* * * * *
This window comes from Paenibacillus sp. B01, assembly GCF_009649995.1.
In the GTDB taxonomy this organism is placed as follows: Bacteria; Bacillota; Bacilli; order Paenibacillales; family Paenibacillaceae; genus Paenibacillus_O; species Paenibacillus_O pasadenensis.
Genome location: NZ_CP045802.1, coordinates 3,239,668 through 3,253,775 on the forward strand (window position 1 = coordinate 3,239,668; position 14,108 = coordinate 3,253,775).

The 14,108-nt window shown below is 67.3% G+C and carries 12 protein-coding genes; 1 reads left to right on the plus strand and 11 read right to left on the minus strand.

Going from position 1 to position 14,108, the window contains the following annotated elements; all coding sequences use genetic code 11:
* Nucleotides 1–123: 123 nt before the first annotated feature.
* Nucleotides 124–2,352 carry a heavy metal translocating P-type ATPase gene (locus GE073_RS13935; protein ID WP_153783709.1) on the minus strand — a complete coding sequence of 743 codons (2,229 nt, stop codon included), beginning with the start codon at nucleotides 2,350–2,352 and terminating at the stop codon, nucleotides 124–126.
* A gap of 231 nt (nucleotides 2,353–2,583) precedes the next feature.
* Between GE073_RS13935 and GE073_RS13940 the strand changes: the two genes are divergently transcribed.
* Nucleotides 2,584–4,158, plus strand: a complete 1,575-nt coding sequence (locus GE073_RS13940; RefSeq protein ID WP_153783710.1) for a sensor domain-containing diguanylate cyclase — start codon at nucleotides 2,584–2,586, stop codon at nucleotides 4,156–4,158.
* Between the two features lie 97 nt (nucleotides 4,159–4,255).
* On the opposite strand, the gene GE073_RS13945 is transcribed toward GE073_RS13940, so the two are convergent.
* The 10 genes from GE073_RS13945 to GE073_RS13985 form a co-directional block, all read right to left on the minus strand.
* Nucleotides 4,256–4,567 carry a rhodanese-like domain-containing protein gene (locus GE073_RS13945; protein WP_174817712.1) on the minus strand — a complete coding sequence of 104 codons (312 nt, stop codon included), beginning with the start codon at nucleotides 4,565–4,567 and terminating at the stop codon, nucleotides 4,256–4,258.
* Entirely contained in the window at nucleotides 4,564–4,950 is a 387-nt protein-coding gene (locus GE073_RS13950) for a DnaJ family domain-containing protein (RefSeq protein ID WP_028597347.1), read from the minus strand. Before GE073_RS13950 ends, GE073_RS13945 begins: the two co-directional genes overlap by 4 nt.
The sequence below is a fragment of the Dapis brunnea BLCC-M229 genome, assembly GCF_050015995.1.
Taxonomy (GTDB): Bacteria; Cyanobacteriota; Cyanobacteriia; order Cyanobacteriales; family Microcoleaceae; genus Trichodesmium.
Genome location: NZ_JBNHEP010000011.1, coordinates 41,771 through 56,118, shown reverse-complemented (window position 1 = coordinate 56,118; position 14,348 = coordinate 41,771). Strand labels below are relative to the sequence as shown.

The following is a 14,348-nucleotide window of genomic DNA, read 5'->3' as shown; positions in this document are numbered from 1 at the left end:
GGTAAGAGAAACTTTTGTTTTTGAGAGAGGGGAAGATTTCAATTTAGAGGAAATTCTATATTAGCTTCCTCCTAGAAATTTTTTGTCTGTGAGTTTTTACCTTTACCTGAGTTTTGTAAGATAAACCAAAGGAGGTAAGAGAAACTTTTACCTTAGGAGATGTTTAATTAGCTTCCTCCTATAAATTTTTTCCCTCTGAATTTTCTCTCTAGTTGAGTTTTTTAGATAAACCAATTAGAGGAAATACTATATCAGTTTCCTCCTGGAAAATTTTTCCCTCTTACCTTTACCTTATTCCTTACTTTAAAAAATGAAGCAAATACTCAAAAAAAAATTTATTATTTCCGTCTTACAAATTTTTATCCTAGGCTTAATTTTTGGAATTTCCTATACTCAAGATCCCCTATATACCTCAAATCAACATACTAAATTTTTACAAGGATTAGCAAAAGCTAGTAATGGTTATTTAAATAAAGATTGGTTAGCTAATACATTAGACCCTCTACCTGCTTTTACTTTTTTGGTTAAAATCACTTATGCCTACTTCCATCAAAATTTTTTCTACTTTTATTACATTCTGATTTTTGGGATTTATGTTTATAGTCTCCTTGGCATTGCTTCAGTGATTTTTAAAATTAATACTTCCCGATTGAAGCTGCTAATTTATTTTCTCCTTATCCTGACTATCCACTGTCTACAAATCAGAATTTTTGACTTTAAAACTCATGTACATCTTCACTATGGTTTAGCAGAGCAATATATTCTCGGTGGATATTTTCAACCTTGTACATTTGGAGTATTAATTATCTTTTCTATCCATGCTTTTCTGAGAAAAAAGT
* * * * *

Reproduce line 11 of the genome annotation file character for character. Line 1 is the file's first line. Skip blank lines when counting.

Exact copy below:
* Between the two features lie 97 nt (nucleotides 4,159–4,255).